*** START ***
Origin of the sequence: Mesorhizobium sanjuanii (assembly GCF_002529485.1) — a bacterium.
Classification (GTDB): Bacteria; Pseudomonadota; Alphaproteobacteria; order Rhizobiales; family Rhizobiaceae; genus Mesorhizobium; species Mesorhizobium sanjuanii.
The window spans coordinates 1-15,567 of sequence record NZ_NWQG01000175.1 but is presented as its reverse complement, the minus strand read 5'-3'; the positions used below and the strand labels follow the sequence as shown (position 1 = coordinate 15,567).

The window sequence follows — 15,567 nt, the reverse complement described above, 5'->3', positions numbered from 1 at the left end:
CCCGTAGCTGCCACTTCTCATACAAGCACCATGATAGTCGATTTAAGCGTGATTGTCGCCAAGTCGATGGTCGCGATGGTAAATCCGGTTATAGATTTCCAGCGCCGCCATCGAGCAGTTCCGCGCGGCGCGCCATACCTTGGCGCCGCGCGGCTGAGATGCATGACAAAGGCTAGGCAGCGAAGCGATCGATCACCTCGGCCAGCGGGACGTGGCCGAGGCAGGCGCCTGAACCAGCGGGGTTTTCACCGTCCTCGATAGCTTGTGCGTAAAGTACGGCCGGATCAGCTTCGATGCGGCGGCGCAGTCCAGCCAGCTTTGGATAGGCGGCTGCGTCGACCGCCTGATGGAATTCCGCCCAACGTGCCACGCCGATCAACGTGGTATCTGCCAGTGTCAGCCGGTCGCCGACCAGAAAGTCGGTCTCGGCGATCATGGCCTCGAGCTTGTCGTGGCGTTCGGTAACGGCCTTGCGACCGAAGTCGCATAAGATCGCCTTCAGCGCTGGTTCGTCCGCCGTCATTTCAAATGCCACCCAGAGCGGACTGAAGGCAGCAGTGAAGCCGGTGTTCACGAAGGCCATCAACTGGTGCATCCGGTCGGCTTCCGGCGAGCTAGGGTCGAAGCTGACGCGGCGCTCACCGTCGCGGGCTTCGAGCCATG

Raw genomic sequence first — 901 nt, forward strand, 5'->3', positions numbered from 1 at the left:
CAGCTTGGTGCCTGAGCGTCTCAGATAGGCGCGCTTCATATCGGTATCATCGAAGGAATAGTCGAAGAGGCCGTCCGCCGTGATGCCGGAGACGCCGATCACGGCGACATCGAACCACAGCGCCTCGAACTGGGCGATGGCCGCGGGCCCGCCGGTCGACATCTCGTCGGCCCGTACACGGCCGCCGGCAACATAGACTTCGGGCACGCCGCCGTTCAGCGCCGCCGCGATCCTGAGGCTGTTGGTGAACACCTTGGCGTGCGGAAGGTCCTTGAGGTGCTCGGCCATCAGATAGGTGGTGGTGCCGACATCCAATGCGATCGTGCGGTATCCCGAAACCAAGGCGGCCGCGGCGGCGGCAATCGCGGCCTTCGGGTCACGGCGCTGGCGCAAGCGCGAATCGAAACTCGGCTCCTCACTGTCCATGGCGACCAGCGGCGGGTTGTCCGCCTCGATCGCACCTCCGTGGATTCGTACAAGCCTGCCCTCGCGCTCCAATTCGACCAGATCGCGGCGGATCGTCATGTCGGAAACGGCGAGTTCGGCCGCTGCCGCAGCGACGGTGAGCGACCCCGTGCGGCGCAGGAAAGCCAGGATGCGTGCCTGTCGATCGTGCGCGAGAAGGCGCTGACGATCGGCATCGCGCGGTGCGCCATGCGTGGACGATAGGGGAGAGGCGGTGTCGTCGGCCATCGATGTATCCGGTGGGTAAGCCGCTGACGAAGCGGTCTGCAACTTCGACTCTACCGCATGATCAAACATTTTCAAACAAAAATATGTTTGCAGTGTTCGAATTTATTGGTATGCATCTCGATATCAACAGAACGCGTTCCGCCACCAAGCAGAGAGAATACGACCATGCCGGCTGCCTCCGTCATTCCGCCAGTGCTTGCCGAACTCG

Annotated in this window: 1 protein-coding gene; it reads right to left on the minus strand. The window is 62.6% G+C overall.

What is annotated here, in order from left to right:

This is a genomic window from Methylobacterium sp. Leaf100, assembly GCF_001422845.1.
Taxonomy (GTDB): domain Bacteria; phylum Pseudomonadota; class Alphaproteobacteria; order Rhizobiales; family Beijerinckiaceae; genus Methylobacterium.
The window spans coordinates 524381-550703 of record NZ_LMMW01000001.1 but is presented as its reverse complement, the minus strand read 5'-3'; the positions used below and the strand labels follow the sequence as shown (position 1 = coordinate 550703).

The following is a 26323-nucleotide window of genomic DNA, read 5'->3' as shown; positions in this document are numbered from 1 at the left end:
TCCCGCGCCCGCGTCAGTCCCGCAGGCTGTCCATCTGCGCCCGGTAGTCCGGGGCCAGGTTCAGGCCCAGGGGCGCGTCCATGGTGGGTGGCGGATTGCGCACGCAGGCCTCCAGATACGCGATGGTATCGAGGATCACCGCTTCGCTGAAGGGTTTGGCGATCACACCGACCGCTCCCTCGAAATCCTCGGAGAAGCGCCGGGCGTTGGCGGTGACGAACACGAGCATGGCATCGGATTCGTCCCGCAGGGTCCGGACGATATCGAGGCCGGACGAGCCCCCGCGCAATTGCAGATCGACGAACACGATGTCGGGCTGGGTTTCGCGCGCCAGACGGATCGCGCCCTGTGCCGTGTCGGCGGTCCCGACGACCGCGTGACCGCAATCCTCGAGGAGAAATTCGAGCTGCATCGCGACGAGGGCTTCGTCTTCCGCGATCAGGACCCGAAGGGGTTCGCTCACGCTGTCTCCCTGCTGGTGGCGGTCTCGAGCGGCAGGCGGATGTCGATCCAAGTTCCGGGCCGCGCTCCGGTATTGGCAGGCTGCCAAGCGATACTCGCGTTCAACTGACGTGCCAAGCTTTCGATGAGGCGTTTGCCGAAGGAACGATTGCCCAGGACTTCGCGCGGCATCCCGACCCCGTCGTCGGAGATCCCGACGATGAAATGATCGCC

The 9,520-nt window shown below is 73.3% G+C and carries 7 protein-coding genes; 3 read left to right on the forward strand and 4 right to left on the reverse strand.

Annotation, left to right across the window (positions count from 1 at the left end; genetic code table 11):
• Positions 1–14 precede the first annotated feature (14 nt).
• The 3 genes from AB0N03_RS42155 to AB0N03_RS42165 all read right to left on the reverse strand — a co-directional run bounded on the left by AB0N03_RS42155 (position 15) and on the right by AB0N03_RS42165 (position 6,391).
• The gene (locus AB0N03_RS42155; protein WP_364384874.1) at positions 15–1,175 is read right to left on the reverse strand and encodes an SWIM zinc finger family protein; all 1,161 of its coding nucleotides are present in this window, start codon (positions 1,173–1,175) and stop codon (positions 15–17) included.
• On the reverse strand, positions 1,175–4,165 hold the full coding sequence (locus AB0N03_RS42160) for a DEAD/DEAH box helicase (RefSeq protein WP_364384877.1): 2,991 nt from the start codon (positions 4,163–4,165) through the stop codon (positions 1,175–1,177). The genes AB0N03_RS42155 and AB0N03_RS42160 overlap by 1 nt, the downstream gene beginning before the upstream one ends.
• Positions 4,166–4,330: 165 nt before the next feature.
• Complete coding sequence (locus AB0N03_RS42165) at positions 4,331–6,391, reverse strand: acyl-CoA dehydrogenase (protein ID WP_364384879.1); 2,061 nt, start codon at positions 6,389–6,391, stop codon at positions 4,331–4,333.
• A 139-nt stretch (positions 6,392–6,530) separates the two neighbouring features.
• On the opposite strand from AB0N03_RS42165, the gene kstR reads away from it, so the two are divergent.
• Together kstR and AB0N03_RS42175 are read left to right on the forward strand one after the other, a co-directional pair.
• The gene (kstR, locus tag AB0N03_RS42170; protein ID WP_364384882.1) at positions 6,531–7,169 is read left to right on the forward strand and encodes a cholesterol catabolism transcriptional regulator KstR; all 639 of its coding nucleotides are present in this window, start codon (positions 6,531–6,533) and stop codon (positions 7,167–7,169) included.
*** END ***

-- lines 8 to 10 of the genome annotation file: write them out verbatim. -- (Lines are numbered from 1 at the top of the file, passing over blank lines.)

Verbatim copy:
Annotated in this window: 1 protein-coding gene; it reads right to left on the minus strand. The window is 62.6% G+C overall.

What is annotated here, in order from left to right:

This is a genomic window from Methylobacterium sp. Leaf100, assembly GCF_001422845.1.